Proxima cast her eyes downwards, and thought a moment before saying, “I still don’t understand why you’re doing this…”

“Doing what?”

“Helping me.”

Roderigo shrugged, “Maybe it’s because I fancy you.”

Proxima grinned, “Was that your idea of a joke?”

Roderigo shrugged again, “Laugh all you want, kid. I could be helping you because I don’t want you to stuff shoes down my throat. Or because I want you to shut up. Or because I don’t trust you and I’m not on your side, and I want to hand you over to the Methist authorities. Or maybe it’s because I care. Or because I’m a sentimental blabber-mouth. What does any of this mean to you? No matter what answer I give you, you’ll be considering all the other options, aren’t you? Because you’re like that, Vixen. Cato made you like that.”


Proxima chewed her finger, and remained silent. Roderigo was right. No matter what he said, there were hundreds of different angles that he could be working from.

And it was hard to see the truth in a world that had seen so many lies. Lies were offered as comfort. Lies were offered as hope. Lies were offered on a platter of truth and fed to the hungry and destitute. And they all fell ill because of venom in those disguised lies. The truth had been humiliated, so much so people doubted its existence.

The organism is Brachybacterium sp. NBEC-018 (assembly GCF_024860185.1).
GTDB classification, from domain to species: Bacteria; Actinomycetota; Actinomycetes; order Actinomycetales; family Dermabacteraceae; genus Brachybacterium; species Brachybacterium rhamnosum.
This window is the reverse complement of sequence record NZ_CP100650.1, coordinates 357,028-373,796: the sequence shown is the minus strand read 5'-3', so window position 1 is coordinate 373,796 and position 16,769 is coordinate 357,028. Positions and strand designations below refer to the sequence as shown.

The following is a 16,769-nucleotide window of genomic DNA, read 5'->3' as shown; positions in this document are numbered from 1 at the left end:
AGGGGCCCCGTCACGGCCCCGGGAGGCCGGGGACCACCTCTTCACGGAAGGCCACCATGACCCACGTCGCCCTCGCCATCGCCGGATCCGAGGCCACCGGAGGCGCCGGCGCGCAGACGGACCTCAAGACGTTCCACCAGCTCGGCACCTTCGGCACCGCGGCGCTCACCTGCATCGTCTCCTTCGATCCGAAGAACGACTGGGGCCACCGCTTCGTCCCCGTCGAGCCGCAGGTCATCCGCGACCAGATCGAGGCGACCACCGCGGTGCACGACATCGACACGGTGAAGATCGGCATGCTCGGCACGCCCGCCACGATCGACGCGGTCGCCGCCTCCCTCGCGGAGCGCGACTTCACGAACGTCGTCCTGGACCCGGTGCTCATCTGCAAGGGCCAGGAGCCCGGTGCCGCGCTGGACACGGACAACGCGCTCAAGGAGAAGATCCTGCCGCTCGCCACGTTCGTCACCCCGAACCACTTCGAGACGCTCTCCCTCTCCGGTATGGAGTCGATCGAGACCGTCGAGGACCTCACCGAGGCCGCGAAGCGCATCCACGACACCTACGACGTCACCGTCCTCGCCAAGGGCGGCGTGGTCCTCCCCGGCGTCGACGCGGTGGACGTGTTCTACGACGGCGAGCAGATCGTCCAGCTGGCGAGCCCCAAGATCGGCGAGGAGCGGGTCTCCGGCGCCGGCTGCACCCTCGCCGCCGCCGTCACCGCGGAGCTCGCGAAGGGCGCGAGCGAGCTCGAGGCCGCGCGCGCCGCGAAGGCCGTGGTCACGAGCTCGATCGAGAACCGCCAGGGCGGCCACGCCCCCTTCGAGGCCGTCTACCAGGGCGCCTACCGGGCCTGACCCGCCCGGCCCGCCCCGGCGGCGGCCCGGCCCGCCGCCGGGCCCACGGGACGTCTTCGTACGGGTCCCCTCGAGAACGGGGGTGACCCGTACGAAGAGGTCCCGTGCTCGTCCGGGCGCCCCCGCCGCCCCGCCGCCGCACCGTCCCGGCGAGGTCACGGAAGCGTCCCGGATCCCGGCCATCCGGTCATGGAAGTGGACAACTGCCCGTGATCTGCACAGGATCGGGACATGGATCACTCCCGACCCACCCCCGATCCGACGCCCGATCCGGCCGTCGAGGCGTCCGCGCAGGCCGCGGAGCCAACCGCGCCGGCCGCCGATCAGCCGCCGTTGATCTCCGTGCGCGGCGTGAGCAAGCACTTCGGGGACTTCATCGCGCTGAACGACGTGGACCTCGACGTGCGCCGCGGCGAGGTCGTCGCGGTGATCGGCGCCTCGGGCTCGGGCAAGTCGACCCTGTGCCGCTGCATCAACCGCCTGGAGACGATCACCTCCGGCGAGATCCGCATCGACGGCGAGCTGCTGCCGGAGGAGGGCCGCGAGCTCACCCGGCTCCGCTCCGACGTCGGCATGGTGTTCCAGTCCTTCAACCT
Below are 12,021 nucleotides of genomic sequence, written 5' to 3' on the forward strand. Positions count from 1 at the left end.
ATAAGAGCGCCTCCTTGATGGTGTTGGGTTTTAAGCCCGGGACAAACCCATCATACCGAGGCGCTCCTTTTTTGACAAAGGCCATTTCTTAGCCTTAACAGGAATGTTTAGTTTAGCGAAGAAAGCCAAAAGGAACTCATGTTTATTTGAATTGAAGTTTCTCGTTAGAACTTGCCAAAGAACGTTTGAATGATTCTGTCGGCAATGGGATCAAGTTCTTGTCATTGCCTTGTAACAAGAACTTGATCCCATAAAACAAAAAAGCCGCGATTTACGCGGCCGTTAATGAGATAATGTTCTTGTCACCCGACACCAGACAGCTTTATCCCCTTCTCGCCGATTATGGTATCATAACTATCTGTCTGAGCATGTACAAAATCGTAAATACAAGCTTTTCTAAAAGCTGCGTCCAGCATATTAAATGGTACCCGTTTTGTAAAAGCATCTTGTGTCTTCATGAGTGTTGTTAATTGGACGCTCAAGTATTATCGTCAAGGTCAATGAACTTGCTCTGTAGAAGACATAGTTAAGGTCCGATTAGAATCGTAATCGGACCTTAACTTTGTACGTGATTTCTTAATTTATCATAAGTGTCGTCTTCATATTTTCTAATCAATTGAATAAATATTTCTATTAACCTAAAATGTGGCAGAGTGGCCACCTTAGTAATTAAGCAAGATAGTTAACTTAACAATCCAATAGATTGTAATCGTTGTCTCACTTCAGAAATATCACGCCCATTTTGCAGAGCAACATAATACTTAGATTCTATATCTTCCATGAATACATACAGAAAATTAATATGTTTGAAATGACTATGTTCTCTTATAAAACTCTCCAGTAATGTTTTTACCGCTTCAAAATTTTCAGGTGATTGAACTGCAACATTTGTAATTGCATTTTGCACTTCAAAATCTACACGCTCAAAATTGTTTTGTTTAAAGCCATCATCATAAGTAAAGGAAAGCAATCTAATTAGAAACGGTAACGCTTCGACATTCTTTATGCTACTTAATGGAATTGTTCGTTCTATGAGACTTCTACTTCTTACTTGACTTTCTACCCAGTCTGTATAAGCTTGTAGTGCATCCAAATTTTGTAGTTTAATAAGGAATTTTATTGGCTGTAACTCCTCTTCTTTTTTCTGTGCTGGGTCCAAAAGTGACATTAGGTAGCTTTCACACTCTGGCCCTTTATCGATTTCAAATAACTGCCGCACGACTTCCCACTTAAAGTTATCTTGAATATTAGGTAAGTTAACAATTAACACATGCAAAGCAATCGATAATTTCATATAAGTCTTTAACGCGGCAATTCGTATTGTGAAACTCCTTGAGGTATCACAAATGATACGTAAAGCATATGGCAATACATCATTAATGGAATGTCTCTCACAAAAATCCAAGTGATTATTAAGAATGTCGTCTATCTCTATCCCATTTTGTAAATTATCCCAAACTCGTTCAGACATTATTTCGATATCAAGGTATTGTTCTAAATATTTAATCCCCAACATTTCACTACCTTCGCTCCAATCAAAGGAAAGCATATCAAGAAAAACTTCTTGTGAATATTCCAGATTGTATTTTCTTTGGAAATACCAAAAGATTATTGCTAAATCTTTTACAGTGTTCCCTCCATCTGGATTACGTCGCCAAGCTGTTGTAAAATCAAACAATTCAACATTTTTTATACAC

Roderigo’s angle, his intentions, could never be found.


It wasn’t all that important either.


But his advice was good, and that was something. Proxima couldn’t go on being stressed-out all the time or she’d never get anything done. She’d end up hanging herself from the nearest tree, or shooting herself with a diamond bullet. She needed to think and focus on the task that had been stamped on her by the Emperor, and she needed to remember that Cato’s life had sealed the deal. She needed to succeed. And she wouldn’t do it – or rather, she would be able to do it – if she kept kicking herself. Proxima stood up, and walked towards the Mercedes. She could see that Federico and Medea were waking; rubbing their eyes and stretching their stiff arms.


“Vixen?” called Roderigo.

“Roderigo?” said Proxima, only glancing behind her to look at him.

He narrowed his eyes, “What were you thinking?”

Proxima grinned at him, “What Cato would say if he heard you fancied me.”

Roderigo didn’t buy it, but he said, “Oh? What would he say?”

Proxima’s grin broadened as she opened the door to the driver’s seat, “He’d say you were…” she shook her head, “‘too skinny’.”